A post at Sequenza 21 about Palestrina takes me back twenty years to heady (and chillier than now) days at Cambridge University, where all music students had to learn to write 16th-century counterpoint. It was rather like filling in a crossword puzzle. I suppose it kept us out of all-night parties, dangerous drugs and, worst of all in the faculty's eyes, daring to practise our musical instruments. I'm not certain what other useful function it fulfilled, but I do have a vague fondness for the calmness and beauty of Palestrina as a result. Two LPs of it found their way into my then-modest collection and I used to play them frequently in an attempt to immerse myself in the ancient aesthetic we were attempting to recreate. The trouble was that the music is so calm and so beautiful that it's also extremely soothing. I don't remember ever hearing either album to the end - I always fell sound asleep about half way through...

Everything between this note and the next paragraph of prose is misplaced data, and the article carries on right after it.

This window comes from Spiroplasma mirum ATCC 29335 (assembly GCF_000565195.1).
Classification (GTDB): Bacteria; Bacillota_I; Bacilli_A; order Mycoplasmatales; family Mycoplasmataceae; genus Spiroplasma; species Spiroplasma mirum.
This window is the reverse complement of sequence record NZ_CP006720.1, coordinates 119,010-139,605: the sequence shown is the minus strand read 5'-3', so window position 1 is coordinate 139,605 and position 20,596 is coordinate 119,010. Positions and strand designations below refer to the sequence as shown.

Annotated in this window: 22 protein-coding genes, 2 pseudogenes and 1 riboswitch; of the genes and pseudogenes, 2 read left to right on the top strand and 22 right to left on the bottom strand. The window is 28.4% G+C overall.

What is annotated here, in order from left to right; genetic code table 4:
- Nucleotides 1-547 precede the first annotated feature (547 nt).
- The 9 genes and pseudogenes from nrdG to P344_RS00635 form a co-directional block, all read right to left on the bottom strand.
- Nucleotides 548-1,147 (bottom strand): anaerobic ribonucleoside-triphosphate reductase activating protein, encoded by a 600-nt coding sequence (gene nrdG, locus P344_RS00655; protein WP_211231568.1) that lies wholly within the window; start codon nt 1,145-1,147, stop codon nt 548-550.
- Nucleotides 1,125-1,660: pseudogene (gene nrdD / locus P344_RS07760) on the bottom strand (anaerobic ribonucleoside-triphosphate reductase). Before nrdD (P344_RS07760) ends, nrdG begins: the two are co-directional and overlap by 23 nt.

If you're new to the wonders of Palestrina, try this CD.
Meanwhile, to wake you up, here are a few responses to Google searches that have led to some readers finding this blog:
The Octobass is huge and magnificent and lives in the Musical Instrument Museum in the Cite de la Musique in Paris.
I don't think Nikolai Znaider is married, but I may be wrong.
I don't know who Leif Ove Andsnes's girlfriend is.
Marc-Anthony Turnage is NOT 'awful'. He's a great guy and writes fantastic music.